The present regime has time and again deferred and cancelled decisions on acquisition of artilleries, helicopters, combat aircrafts, missiles and even ammunitions. Today the armed forces are in dire need to buy 3000 artillery units of various calibres; several hundred helicopters and replace a vintage air defence system. It was Gen VK Singh who had first exposed the chinks in the armor which was created out of sheer neglect of the armed forces by the political and bureaucratic decision makers for years now. He had revealed that India's tank regiments have huge deficit of critical ammunition needed to fight a war and that the air defence systems were 97% obsolete (Read here). Even though after the expose by Gen Singh, the Government did act with some alacrity to order a huge number of Invar missiles for T-90 tanks, Konkur anti-tank missiles and also ordered a large number of Akash Missiles, the urgency soon fizzled out. Many other critical acquisitions have been pending for years. What happened with respect to the VK Singh saga thereafter was evident enough that government of the day prefer those who remain politically correct instead of those who take strong stands.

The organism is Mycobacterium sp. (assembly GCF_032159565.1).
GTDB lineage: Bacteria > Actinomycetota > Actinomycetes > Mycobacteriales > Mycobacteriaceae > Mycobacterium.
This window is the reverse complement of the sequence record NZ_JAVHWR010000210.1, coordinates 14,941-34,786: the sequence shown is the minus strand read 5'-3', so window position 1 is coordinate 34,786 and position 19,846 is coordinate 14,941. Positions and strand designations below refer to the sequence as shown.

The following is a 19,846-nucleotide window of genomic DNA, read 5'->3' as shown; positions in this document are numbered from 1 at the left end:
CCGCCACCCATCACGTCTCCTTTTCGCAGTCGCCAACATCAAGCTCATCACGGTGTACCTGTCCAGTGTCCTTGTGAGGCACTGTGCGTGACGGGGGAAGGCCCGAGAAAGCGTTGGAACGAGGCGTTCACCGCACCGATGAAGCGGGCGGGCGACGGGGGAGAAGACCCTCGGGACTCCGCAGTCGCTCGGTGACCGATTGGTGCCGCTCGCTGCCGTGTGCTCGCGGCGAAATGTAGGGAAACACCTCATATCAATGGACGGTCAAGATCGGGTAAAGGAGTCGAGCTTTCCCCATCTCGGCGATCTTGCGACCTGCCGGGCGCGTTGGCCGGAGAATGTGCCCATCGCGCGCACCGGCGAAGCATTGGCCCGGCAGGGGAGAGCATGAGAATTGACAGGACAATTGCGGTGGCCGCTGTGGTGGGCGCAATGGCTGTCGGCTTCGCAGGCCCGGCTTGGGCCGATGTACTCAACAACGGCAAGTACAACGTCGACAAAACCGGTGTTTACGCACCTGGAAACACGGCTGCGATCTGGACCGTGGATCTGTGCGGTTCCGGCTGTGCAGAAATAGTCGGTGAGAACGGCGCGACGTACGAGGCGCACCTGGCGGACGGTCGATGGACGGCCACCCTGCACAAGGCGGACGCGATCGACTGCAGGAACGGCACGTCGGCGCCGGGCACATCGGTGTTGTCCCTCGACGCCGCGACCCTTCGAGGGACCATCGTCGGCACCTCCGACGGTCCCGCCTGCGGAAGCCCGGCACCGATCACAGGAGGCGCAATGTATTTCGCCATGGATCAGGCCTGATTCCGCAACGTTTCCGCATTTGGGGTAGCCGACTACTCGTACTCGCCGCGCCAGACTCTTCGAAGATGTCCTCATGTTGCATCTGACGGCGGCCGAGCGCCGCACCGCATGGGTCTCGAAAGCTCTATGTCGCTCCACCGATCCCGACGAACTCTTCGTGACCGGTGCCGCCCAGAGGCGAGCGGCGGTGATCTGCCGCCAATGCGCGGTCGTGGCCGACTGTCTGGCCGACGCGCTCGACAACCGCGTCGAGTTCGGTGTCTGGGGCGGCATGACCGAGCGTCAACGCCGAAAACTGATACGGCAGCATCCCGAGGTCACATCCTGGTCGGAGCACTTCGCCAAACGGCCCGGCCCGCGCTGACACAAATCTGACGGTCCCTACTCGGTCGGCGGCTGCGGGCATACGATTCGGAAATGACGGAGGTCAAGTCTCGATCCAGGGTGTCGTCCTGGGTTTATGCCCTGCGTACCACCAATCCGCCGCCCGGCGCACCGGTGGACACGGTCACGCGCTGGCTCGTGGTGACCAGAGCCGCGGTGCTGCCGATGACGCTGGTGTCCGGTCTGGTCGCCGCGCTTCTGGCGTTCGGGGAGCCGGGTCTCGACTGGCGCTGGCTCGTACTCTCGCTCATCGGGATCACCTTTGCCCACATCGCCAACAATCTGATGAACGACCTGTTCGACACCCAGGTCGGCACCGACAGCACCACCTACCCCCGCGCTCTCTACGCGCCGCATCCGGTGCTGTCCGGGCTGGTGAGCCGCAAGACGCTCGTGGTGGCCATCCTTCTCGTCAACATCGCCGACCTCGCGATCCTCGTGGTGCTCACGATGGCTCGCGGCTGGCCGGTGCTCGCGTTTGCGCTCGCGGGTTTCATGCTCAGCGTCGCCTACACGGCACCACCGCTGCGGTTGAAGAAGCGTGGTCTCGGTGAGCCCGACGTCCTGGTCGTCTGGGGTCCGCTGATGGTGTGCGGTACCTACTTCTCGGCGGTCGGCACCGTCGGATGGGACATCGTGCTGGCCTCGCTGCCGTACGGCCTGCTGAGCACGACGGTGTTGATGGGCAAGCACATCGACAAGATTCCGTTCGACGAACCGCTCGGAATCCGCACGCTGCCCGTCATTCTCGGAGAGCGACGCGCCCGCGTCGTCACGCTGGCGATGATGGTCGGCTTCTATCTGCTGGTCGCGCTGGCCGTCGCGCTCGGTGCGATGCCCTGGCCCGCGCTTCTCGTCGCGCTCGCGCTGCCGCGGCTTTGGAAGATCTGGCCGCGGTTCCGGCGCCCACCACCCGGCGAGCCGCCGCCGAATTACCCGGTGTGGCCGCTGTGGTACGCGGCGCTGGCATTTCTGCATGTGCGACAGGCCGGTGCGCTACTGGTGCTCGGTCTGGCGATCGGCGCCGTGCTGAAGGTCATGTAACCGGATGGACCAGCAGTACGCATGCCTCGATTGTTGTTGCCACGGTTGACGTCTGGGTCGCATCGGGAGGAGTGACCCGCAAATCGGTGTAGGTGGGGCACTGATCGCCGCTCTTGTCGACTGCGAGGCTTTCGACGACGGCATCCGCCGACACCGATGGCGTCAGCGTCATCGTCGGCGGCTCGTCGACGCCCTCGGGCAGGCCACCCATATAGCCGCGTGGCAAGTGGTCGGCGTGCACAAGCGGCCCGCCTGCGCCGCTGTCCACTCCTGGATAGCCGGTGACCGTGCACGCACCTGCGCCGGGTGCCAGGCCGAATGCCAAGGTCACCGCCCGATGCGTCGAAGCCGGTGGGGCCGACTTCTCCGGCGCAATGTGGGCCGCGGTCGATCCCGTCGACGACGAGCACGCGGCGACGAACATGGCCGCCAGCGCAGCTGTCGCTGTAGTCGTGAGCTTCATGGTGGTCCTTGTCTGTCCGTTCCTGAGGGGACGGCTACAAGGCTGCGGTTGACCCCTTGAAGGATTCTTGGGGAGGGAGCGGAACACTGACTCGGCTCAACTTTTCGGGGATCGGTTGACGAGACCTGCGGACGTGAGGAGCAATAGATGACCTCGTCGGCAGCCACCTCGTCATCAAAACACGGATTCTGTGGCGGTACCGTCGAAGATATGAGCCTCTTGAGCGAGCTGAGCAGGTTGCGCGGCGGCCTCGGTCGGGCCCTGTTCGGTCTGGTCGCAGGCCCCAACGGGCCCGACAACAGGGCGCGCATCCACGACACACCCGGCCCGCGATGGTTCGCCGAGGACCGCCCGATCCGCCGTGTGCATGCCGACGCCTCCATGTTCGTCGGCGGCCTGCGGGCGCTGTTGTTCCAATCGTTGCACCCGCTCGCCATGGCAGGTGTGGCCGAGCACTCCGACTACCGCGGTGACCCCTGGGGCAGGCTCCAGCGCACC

The situation as it was in the run up to the 1962 war was no different than this. Further, series of accidents in Indian Navy also pointed towards a faulty policy and bureaucratic lethargy in acquiring timely replacement of critical spare parts and sub components.
The Pigeon Syndrome and the Peanuts India Spend on Defence Preparedness